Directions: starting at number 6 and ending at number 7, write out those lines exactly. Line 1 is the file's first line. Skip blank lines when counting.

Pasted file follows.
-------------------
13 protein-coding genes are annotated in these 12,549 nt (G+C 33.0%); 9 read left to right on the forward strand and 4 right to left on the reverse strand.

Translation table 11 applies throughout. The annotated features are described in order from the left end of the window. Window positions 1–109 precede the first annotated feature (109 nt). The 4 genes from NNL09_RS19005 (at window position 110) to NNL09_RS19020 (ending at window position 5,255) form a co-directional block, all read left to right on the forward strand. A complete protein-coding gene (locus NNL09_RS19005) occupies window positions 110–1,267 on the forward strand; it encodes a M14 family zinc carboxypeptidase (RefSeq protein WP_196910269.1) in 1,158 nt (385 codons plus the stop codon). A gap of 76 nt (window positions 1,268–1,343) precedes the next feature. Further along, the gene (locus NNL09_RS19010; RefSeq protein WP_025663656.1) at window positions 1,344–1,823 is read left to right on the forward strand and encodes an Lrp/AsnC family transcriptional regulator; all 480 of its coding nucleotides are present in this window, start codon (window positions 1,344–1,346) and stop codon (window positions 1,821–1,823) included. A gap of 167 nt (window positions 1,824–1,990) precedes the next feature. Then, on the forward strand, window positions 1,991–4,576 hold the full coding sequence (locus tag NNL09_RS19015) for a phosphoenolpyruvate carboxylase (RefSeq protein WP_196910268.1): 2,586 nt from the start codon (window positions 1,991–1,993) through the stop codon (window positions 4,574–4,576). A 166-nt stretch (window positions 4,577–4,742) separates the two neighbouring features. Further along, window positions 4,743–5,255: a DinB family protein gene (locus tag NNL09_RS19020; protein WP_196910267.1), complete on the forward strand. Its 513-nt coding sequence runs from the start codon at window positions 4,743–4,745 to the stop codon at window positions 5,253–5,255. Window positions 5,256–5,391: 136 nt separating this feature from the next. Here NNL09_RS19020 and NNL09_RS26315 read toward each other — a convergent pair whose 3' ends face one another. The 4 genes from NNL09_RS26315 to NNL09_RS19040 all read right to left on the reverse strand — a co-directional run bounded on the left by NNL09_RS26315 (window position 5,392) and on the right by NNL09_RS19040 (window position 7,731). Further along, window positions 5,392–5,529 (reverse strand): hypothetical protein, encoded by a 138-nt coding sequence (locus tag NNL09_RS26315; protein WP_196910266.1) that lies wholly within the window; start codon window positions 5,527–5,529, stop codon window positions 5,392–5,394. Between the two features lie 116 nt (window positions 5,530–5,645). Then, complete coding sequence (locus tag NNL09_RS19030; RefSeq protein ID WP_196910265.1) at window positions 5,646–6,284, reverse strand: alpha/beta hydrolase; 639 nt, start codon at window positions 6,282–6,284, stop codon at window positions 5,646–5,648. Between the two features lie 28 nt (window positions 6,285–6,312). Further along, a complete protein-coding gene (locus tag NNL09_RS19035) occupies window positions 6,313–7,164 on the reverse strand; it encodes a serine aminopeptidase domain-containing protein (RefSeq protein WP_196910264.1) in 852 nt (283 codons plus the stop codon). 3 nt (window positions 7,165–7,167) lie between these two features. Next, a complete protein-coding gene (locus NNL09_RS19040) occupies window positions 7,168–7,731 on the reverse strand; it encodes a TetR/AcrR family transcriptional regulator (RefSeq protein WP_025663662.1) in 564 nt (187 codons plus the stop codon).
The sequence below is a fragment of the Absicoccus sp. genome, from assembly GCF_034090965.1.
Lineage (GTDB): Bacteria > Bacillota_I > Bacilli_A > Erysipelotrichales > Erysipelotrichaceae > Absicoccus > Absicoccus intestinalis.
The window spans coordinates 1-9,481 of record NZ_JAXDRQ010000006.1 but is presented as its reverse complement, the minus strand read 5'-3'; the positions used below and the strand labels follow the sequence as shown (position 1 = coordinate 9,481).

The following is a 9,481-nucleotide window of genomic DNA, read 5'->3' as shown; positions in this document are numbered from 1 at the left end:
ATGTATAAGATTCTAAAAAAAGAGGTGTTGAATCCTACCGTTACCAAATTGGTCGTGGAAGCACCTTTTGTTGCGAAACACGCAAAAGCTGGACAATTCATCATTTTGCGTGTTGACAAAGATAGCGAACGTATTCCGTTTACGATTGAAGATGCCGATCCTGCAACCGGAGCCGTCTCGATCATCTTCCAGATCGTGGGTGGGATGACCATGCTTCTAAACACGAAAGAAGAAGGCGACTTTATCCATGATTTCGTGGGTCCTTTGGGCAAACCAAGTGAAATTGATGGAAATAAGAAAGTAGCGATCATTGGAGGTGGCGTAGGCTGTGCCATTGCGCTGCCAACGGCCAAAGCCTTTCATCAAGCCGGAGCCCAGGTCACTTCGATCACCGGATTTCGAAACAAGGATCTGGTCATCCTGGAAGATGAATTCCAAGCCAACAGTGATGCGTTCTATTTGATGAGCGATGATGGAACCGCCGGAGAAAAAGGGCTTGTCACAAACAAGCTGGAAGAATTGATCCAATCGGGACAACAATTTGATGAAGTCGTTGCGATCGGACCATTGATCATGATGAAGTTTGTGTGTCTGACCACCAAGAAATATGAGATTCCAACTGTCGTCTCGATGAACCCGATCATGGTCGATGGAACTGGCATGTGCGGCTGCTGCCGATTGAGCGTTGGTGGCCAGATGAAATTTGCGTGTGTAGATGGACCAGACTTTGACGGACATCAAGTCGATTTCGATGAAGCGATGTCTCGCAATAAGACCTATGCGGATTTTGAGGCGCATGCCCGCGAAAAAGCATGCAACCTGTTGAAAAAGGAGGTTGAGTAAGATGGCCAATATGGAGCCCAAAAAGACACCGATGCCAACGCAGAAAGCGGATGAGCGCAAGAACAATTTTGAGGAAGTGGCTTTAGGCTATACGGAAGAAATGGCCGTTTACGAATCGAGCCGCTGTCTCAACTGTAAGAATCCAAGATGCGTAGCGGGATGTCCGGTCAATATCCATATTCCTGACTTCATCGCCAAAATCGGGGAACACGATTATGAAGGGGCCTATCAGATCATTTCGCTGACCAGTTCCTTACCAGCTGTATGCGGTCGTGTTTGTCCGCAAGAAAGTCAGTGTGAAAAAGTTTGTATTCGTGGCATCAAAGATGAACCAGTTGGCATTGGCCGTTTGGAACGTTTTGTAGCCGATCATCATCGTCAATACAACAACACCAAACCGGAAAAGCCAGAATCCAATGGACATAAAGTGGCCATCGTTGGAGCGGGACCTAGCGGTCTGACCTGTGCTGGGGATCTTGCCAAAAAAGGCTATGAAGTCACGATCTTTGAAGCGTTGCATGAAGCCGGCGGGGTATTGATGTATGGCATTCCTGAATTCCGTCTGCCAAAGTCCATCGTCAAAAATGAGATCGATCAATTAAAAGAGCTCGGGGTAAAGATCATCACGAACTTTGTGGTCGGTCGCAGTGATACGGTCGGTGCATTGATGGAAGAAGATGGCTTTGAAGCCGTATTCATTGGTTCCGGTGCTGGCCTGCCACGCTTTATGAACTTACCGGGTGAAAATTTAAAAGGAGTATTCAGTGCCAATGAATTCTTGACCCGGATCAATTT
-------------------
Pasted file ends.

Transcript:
The following is a 9,481-nucleotide window of genomic DNA, read 5'->3' as shown; positions in this document are numbered from 1 at the left end:
ATGTATAAGATTCTAAAAAAAGAGGTGTTGAATCCTACCGTTACCAAATTGGTCGTGGAAGCACCTTTTGTTGCGAAACACGCAAAAGCTGGACAATTCATCATTTTGCGTGTTGACAAAGATAGCGAACGTATTCCGTTTACGATTGAAGATGCCGATCCTGCAACCGGAGCCGTCTCGATCATCTTCCAGATCGTGGGTGGGATGACCATGCTTCTAAACACGAAAGAAGAAGGCGACTTTATCCATGATTTCGTGGGTCCTTTGGGCAAACCAAGTGAAATTGATGGAAATAAGAAAGTAGCGATCATTGGAGGTGGCGTAGGCTGTGCCATTGCGCTGCCAACGGCCAAAGCCTTTCATCAAGCCGGAGCCCAGGTCACTTCGATCACCGGATTTCGAAACAAGGATCTGGTCATCCTGGAAGATGAATTCCAAGCCAACAGTGATGCGTTCTATTTGATGAGCGATGATGGAACCGCCGGAGAAAAAGGGCTTGTCACAAACAAGCTGGAAGAATTGATCCAATCGGGACAACAATTTGATGAAGTCGTTGCGATCGGACCATTGATCATGATGAAGTTTGTGTGTCTGACCACCAAGAAATATGAGATTCCAACTGTCGTCTCGATGAACCCGATCATGGTCGATGGAACTGGCATGTGCGGCTGCTGCCGATTGAGCGTTGGTGGCCAGATGAAATTTGCGTGTGTAGATGGACCAGACTTTGACGGACATCAAGTCGATTTCGATGAAGCGATGTCTCGCAATAAGACCTATGCGGATTTTGAGGCGCATGCCCGCGAAAAAGCATGCAACCTGTTGAAAAAGGAGGTTGAGTAAGATGGCCAATATGGAGCCCAAAAAGACACCGATGCCAACGCAGAAAGCGGATGAGCGCAAGAACAATTTTGAGGAAGTGGCTTTAGGCTATACGGAAGAAATGGCCGTTTACGAATCGAGCCGCTGTCTCAACTGTAAGAATCCAAGATGCGTAGCGGGATGTCCGGTCAATATCCATATTCCTGACTTCATCGCCAAAATCGGGGAACACGATTATGAAGGGGCCTATCAGATCATTTCGCTGACCAGTTCCTTACCAGCTGTATGCGGTCGTGTTTGTCCGCAAGAAAGTCAGTGTGAAAAAGTTTGTATTCGTGGCATCAAAGATGAACCAGTTGGCATTGGCCGTTTGGAACGTTTTGTAGCCGATCATCATCGTCAATACAACAACACCAAACCGGAAAAGCCAGAATCCAATGGACATAAAGTGGCCATCGTTGGAGCGGGACCTAGCGGTCTGACCTGTGCTGGGGATCTTGCCAAAAAAGGCTATGAAGTCACGATCTTTGAAGCGTTGCATGAAGCCGGCGGGGTATTGATGTATGGCATTCCTGAATTCCGTCTGCCAAAGTCCATCGTCAAAAATGAGATCGATCAATTAAAAGAGCTCGGGGTAAAGATCATCACGAACTTTGTGGTCGGTCGCAGTGATACGGTCGGTGCATTGATGGAAGAAGATGGCTTTGAAGCCGTATTCATTGGTTCCGGTGCTGGCCTGCCACGCTTTATGAACTTACCGGGTGAAAATTTAAAAGGAGTATTCAGTGCCAATGAATTCTTGACCCGGATCAATTT